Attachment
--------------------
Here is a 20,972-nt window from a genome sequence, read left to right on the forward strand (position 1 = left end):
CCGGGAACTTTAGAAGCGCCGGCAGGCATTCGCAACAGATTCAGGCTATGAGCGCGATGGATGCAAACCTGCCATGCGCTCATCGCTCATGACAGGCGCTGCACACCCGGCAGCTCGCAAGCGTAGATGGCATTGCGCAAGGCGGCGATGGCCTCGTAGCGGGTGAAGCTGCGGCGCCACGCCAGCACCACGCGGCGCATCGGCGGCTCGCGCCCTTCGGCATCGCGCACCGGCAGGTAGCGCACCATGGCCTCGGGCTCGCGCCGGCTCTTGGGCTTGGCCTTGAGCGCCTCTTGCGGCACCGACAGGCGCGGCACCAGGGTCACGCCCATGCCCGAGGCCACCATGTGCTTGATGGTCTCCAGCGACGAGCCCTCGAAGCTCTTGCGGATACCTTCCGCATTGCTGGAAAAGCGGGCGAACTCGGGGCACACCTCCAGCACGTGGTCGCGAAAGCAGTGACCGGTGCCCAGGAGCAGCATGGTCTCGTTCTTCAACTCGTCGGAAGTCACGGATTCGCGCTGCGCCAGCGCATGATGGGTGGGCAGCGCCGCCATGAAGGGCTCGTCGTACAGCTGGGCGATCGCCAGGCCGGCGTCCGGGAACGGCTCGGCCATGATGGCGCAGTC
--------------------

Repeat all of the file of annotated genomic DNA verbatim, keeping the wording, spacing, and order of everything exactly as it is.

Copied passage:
Here is a 20,972-nt window from a genome sequence, read left to right on the forward strand (position 1 = left end):
CCGGGAACTTTAGAAGCGCCGGCAGGCATTCGCAACAGATTCAGGCTATGAGCGCGATGGATGCAAACCTGCCATGCGCTCATCGCTCATGACAGGCGCTGCACACCCGGCAGCTCGCAAGCGTAGATGGCATTGCGCAAGGCGGCGATGGCCTCGTAGCGGGTGAAGCTGCGGCGCCACGCCAGCACCACGCGGCGCATCGGCGGCTCGCGCCCTTCGGCATCGCGCACCGGCAGGTAGCGCACCATGGCCTCGGGCTCGCGCCGGCTCTTGGGCTTGGCCTTGAGCGCCTCTTGCGGCACCGACAGGCGCGGCACCAGGGTCACGCCCATGCCCGAGGCCACCATGTGCTTGATGGTCTCCAGCGACGAGCCCTCGAAGCTCTTGCGGATACCTTCCGCATTGCTGGAAAAGCGGGCGAACTCGGGGCACACCTCCAGCACGTGGTCGCGAAAGCAGTGACCGGTGCCCAGGAGCAGCATGGTCTCGTTCTTCAACTCGTCGGAAGTCACGGATTCGCGCTGCGCCAGCGCATGATGGGTGGGCAGCGCCGCCATGAAGGGCTCGTCGTACAGCTGGGCGATCGCCAGGCCGGCGTCCGGGAACGGCTCGGCCATGATGGCGCAGTC